A woman must have money and a room of her own if she is to write fiction. – Virginia Woolf
Growing up as an only child, I always had my own room. At times I had my own bathroom, even my own balcony. When I was nine the entire top floor of our condo, which included two rooms and a loft, belonged to me, though I usually played in the storage nook halfway down the staircase, which I also claimed. At our house in
Dorm life in college was miserable. With parents who lived overseas, all of my things were with me, and I had to share a room a fourth the size of what I was used to. My roommate and I agreed an off-campus apartment was in order the moment we were allowed to have one. I had my own room again, and eventually my own apartment. Heaven.
Then I got married and had kids. I’ve accumulated more things over the years and my personal space has shrunk. I have to wonder what Virginia Woolf would think of my ‘room’ today.
Here is my desk. It’s a bit cramped, but it’s mine, at least until one of the kids commandeers my computer to play Webkinz or leaves artwork or trinkets they’ve made for me on one of my piles of papers. During the day, it’s a little oasis in an otherwise chaotic house. Beside me, I have vintage postcards of Roycroft and other
To my left is a wall of photos and sketches of the women of generations past and present, other than for a lone photo of Carl by the lamp. The cabinet, not generally left open, is where I cram correspondence and research material related to my book. What doesn’t fit in there fills filing cabinets under the printer, the lamp and my desk. Things I've not yet found a home for wind up stacked behind my monitor. That pile is frightening. Yes, I can find things, but only when I don’t need them.
To my right hang examples of the artwork my great-grandmother, Madonna, did at Roycroft. On the bookshelf rest a menagerie of family photos and rocks plucked from the spot where Carl and Madonna met and the Ojibwa reservation where Carl once lived. One of Carl’s paintbrushes is in the vase, though I often fiddle with it when the words don’t flow. It still smells faintly of turpentine and I love running my fingers over the patches worn smooth from long use. In case you're curious, the nude woman in the one photo is Madonna.
My most constant companion through the day is the dog. If only he would always be as sweet as he is in this photo. While writing this he’s attempting to hump one of the cats. Seeing she just spent the last 20 minutes sharpening her claws, I imagine she’ll win this battle soon. In the meantime, I have earplugs.
My space is cramped, but manageable, at least until three o'clock on school days. After that, all hell breaks loose. My room is not a room at all, you see, but one wall of a living area in the middle of the house. This space is also occupied by three animals and three kids. The 39-year-old boy may not look like a kid, but he’s the loudest and has the biggest toys.
Here is his space. Keep in mind that I took this photo while sitting in my desk chair and no, I did not zoom in. The corner of his desk is 52 inches from the back of my chair. He’s a gamer, so when he’s home, he rarely leaves this desk unless one of the kids needs him or I present him with a list of chores. Now, out of courtesy to me, he does wear headphones. This prevents me from hearing the incessant music, gunfire or other sound effects. A drawback of his chivalry is that the children always come to me to fix drinks, snacks, malfunctioning electronics or out of boredom. Another negative is that his new headphones are equipped with a microphone, in which he frequently talks to other players. Imagine what a disruption it is to be immersed in the world of 1908 Toronto and have the guy behind you pipe up with, ‘Can I blast this one away with the regular machine gun or do I need the vaporizer?’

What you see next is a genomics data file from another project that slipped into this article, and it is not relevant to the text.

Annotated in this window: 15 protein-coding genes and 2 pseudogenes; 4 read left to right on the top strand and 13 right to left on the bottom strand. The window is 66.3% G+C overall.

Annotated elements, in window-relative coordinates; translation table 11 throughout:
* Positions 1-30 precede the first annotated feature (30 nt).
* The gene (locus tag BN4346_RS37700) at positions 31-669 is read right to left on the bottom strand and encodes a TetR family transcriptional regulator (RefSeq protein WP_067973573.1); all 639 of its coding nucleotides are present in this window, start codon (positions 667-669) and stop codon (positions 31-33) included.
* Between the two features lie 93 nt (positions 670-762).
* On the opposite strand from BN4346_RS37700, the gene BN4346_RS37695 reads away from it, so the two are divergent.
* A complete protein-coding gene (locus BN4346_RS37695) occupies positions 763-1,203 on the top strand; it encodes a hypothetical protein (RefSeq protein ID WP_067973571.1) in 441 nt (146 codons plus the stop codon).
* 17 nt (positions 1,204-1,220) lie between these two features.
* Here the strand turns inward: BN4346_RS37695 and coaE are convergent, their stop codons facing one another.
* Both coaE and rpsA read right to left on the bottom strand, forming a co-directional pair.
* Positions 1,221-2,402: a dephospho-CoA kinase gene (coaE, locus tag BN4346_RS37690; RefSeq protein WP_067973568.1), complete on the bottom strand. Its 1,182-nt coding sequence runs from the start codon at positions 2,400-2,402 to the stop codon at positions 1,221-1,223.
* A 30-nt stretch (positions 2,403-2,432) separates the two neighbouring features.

Hence the bright pink earplugs. Yet, if I wear them while children are home, who will notice when heads are bonked or the verbal sparring comes to blows? Even on those occasions when I put my husband in charge of his offspring for a few hours, I can't escape the household melee because I don't have a laptop. Volcanoes built in the kitchen erupt to squeals of delight uttered less than ten feet away from me. When the phone rings, I hear it in triplicate. If a visitor should push the doorbell, it chimes directly overhead. Just seventeen feet of echoing laminate floor separates me from the big screen TV, fully pimped with surround sound, a Play Station 2, a Wii, and an Xbox.
Sometimes desperation allows me to tune it all out enough to work. I wrote a heated argument scene to the soundtrack of Dora the Explorer. A pivotal romantic scene got penned while my husband and a neighbor jammed to "American Woman" on Rock Band. Madonna was indeed an American woman, but Carl was decidedly not telling her to stop knocking round his door ‘cause he didn’t want to see her shadow no more.
Clearly I need a proper space of my own, but my only option is to take one of my daughter's rooms. I can’t ask an eight-year-old to share with a four-year-old, especially since she's had her own room since birth. Doing so would rob them both of a private place to dream, something that was vital to me as a child and helped shape me into the writer I am today. There’s no place for a makeshift office in my bedroom, and I’d never sleep if my computer were there anyway. A room could be built above the garage but at great expense. Right now I’d settle for a little shed in the backyard, provided it had electricity and a window air-conditioning unit.
When I expressed my desire for my own space to my husband, he smiled, kissed my cheek, and told me I could have anything I want if I just sell a couple of million dollar books.
Yeah, I’ll get right on that, Honey. Now, go watch the football game in our bedroom.